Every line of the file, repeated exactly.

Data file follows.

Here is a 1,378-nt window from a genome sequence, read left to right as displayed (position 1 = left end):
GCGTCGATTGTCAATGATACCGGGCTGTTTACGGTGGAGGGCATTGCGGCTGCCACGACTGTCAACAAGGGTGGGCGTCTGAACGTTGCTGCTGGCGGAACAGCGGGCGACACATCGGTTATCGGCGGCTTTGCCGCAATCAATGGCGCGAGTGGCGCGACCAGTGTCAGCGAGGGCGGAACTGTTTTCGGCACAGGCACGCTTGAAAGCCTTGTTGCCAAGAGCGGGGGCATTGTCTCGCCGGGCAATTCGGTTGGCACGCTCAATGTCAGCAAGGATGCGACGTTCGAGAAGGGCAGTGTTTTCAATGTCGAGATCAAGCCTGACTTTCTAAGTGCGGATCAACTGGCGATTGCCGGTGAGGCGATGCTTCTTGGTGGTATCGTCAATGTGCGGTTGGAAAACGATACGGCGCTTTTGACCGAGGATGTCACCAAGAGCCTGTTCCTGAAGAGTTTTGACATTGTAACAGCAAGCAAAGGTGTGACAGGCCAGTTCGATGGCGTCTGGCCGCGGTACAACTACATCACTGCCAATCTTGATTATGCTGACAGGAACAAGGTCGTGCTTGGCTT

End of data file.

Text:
Here is a 1,378-nt window from a genome sequence, read left to right as displayed (position 1 = left end):
GCGTCGATTGTCAATGATACCGGGCTGTTTACGGTGGAGGGCATTGCGGCTGCCACGACTGTCAACAAGGGTGGGCGTCTGAACGTTGCTGCTGGCGGAACAGCGGGCGACACATCGGTTATCGGCGGCTTTGCCGCAATCAATGGCGCGAGTGGCGCGACCAGTGTCAGCGAGGGCGGAACTGTTTTCGGCACAGGCACGCTTGAAAGCCTTGTTGCCAAGAGCGGGGGCATTGTCTCGCCGGGCAATTCGGTTGGCACGCTCAATGTCAGCAAGGATGCGACGTTCGAGAAGGGCAGTGTTTTCAATGTCGAGATCAAGCCTGACTTTCTAAGTGCGGATCAACTGGCGATTGCCGGTGAGGCGATGCTTCTTGGTGGTATCGTCAATGTGCGGTTGGAAAACGATACGGCGCTTTTGACCGAGGATGTCACCAAGAGCCTGTTCCTGAAGAGTTTTGACATTGTAACAGCAAGCAAAGGTGTGACAGGCCAGTTCGATGGCGTCTGGCCGCGGTACAACTACATCACTGCCAATCTTGATTATGCTGACAGGAACAAGGTCGTGCTTGGCTT